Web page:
note: entire contents copyright 2012 by Sheila Barth
On a brick wall in the background, Mirta Tocci’s large, bright-colored projection of a pulsating heart dominated, as sound designer Darby Smotherman’s taped voices intone their personal stories and conversations about diabetes. Thus began dynamic theater artist/Emerson College faculty member Robbie McCauley’s one-act, one-woman show, “Sugar,” which she wrote, based on her life story of racism and living with diabetes, and the disease’s widespread effect on others. The show appeared Jan. 20-29 at the Paramount Center Jackie Liebergott Black Box in Boston.
To punctuate several poignant highlights, composer-pianist Chauncey Moore hit dramatic chords, and Kevin Semagin’s lighting framed the eloquent, elegantly tall, pencil-thin McCauley as she shifted back and forth through her stormy life, She traced her childhood in segregated Georgia; her youth in Washington, D.C.; her exciting teaching and stage careers in New York City; her two marriages and birth of her daughter; and her constant war with diabetes. She didn’t mind segregation because she always had plenty of good food to eat growing up and never thought she was poor. “And besides, we didn’t have any reason to want to be with them [white people] anyway,” she chuckled. “In Washington, there were no signs [segregating drinking fountains, etc.]. You just had to know where to go.”
Although a neighborhood Georgian lady named Miss Fanny told McCauley early on that she “had a little bit of sugar,” it wasn’t until much later, when MacCauley lived in New York, that she got her first insulin shot. “We don’t like to give hypodermic needles to Negroes, but in this case.....” she was told. Before then, because of faulty medical care for African-Americans, her telltale symptoms of diabetes went untreated.
“The three D’s of diabetes,” she declared - “Depression, Denial and Drink”.
Her dad was in denial of her diabetes, she endured bouts of depression, and during her wilder days, she drank excessively. She straightened out later because she disliked attending AA meetings.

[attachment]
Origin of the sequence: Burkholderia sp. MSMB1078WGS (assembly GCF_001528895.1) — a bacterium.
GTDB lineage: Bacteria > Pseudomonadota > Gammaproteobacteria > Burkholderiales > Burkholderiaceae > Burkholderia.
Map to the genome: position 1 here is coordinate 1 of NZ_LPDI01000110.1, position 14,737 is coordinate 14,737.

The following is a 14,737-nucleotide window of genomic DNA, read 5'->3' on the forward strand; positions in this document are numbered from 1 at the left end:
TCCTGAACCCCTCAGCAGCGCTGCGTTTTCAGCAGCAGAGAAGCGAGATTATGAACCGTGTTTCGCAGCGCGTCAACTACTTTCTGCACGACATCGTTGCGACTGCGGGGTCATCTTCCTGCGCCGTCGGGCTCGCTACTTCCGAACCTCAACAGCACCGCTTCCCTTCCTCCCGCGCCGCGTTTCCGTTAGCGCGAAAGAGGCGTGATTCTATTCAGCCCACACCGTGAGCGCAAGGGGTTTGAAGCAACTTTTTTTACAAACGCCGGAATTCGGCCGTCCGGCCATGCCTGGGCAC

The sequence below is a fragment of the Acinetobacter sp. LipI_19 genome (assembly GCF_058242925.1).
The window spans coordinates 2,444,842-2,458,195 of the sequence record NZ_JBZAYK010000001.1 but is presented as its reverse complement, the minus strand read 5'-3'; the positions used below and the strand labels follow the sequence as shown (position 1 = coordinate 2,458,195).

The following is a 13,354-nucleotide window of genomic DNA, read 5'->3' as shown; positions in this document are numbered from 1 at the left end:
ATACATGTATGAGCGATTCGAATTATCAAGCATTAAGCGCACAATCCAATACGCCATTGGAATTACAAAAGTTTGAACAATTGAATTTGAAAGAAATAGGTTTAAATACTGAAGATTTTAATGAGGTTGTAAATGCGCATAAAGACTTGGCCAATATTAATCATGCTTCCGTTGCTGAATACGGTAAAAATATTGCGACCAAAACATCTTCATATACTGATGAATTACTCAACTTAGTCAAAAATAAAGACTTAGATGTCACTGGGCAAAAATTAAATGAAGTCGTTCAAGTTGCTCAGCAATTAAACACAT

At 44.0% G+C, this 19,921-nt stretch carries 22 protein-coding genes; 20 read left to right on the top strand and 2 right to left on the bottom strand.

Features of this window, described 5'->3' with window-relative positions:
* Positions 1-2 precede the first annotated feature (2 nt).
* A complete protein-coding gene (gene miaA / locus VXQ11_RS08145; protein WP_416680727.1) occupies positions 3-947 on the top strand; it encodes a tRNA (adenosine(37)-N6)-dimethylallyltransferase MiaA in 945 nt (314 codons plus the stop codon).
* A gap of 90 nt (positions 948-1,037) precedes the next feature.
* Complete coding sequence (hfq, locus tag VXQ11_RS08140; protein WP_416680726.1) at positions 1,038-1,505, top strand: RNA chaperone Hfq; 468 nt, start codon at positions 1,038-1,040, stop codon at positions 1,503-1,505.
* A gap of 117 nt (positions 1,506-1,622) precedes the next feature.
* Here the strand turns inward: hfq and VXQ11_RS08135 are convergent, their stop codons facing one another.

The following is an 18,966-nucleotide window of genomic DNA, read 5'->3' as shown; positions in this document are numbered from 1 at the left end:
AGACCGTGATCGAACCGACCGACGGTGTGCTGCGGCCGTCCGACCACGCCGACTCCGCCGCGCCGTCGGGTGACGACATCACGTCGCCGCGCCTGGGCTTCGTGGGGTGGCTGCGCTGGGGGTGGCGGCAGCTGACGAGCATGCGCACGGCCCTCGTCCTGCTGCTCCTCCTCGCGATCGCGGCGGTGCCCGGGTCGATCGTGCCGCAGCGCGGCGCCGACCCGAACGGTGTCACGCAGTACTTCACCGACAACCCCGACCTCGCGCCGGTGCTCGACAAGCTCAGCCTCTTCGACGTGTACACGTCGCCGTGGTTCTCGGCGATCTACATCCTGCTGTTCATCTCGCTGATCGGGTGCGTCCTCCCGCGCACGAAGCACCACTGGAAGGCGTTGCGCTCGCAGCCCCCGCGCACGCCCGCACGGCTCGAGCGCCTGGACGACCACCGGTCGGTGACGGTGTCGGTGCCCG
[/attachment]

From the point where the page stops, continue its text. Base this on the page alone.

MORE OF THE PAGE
Nonchalantly, she munched a candy bar on stage, discussing the significance of sugar throughout her lifetime, from sugar canes growing down the street, to sneaking peanut butter and jelly sandwiches, etc. She pulled out her diabetes testing kit, pricked her finger, tested her blood sugar, then injected insulin in her stomach, followed by eating an avocado.
“Sugar eats at you from the inside out,” MacCauley said, listing diabetes‘ little known side effects: neuropathy, blindness, kidney failure, limb and toes amputation, and more. “Nobody talks about the pain and its effect on the immune system,” she added. Bent over and burdened under its weight, she carried a large batch of sugar cane on her back,. She was a dancer, an actress, writer, teacher, and is currently a professor at Emerson College, still battling Diabetes, which nearly took her life. MacCauley slipped into a diabetic coma while talking on the phone with her daughter in New York. Swiftly, her daughter called 911 long distance.
MacCauley ambled across stage, saying “Neither love nor diabetes has killed me yet,” then faded off, stage left, to a standing ovation.
After every performance, MacCauley and a panel led a Q&A, that had stirring results. An attractive young African-American woman flew up from North Carolina for the day to see MacCauley’s show, and was flying out early evening. Frustrated and confused, she said she, too, was recently diagnosed as a diabetic, having been misdiagnosed for five years. She felt lost, unaware of how to properly care for herself. A white, attractive older woman, a former California transplant, said she, too, was misdiagnosed and now lives in Massachusetts, where she’s receiving proper treatment.
MacCauley and Co.hope to present “Sugar” to medical facilities, schools, and other venues.